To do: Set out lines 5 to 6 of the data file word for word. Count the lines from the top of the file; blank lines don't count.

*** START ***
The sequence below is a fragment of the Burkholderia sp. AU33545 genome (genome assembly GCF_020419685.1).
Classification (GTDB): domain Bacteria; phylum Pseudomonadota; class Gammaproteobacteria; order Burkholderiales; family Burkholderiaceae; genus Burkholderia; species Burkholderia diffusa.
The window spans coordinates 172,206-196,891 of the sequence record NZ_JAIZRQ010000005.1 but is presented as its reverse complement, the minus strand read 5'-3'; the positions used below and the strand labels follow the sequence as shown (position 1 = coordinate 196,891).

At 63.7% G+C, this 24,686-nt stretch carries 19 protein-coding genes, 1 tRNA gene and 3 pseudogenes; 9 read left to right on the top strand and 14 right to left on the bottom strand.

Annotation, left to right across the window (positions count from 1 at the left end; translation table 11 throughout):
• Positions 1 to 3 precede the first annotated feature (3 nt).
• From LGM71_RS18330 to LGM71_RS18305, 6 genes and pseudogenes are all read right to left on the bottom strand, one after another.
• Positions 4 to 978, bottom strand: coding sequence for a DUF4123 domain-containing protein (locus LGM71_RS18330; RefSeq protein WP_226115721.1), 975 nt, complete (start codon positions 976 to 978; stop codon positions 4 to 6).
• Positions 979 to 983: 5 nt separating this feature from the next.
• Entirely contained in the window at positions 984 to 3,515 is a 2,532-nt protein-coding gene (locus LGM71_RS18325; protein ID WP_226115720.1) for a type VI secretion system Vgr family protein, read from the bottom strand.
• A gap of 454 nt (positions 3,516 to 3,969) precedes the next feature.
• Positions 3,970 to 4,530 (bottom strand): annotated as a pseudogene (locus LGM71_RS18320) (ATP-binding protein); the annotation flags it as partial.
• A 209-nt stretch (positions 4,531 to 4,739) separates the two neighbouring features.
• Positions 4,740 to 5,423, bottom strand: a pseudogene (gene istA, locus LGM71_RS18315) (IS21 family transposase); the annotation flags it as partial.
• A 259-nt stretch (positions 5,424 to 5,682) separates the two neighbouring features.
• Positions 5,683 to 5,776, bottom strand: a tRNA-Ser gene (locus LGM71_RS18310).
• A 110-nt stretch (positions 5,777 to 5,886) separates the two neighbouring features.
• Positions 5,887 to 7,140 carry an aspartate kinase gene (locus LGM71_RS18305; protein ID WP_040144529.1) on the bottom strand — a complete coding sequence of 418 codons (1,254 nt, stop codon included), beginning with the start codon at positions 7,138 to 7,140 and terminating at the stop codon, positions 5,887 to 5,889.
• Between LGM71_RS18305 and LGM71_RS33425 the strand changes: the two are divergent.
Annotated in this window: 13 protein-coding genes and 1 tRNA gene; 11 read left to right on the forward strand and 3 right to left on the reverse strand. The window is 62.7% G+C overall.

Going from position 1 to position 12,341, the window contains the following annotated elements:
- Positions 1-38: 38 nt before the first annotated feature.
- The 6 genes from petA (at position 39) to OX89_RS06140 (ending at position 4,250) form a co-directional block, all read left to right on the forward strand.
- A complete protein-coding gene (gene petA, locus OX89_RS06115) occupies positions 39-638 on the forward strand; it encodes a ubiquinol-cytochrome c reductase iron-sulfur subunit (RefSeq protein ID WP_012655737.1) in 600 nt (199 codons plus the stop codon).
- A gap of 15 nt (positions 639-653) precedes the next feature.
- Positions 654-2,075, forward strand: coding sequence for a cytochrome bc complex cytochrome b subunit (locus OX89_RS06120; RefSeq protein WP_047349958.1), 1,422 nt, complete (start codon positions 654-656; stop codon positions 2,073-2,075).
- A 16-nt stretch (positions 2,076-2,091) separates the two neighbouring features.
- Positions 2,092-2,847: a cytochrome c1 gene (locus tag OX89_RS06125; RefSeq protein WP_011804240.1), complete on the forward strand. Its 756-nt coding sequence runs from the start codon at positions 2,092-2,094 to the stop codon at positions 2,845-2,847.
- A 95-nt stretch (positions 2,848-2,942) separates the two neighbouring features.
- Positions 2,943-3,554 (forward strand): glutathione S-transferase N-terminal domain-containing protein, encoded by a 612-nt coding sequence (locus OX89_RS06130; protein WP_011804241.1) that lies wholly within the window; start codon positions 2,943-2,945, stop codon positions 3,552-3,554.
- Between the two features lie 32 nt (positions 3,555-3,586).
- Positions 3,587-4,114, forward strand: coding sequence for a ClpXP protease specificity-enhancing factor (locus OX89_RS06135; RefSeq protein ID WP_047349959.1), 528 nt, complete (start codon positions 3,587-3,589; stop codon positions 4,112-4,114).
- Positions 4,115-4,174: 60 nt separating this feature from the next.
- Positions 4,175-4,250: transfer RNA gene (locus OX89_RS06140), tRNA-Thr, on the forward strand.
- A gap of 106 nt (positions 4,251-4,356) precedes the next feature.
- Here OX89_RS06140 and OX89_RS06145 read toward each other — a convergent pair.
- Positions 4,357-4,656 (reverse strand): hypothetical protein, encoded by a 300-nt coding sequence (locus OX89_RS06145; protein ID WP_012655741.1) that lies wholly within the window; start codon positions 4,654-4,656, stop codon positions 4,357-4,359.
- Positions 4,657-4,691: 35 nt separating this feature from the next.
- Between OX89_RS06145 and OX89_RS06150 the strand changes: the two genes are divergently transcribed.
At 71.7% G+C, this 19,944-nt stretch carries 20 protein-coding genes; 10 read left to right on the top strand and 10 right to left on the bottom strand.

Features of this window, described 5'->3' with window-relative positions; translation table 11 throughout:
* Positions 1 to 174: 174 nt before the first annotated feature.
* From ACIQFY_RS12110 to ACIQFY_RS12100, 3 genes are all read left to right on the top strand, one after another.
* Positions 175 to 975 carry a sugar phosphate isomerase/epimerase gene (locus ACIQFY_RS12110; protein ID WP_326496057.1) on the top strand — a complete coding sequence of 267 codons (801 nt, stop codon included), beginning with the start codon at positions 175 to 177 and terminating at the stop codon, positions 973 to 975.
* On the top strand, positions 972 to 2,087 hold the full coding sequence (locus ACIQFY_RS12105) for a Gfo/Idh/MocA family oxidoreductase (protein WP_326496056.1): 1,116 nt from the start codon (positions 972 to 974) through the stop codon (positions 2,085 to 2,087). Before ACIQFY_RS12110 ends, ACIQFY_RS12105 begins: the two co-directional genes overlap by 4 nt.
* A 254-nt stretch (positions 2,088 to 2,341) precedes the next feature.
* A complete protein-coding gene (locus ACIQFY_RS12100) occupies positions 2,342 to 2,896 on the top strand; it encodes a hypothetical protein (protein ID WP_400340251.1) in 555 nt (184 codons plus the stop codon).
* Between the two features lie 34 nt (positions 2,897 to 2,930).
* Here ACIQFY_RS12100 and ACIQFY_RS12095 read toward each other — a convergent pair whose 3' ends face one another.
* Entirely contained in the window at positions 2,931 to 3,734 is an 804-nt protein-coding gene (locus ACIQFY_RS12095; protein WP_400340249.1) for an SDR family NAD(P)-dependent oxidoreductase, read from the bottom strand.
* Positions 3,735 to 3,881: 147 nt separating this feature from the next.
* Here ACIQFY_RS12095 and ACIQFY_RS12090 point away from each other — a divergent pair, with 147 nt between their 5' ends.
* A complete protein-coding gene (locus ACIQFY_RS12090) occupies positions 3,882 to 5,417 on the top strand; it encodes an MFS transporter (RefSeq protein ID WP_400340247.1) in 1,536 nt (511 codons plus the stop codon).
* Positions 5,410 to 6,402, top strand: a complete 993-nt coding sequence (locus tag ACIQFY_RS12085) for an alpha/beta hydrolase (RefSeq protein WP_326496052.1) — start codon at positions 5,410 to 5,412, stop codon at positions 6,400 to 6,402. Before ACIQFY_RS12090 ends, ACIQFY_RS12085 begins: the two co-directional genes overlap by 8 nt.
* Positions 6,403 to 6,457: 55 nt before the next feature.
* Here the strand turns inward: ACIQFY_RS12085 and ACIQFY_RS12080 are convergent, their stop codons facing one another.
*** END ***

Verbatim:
Annotation, left to right across the window (positions count from 1 at the left end; translation table 11 throughout):
• Positions 1 to 3 precede the first annotated feature (3 nt).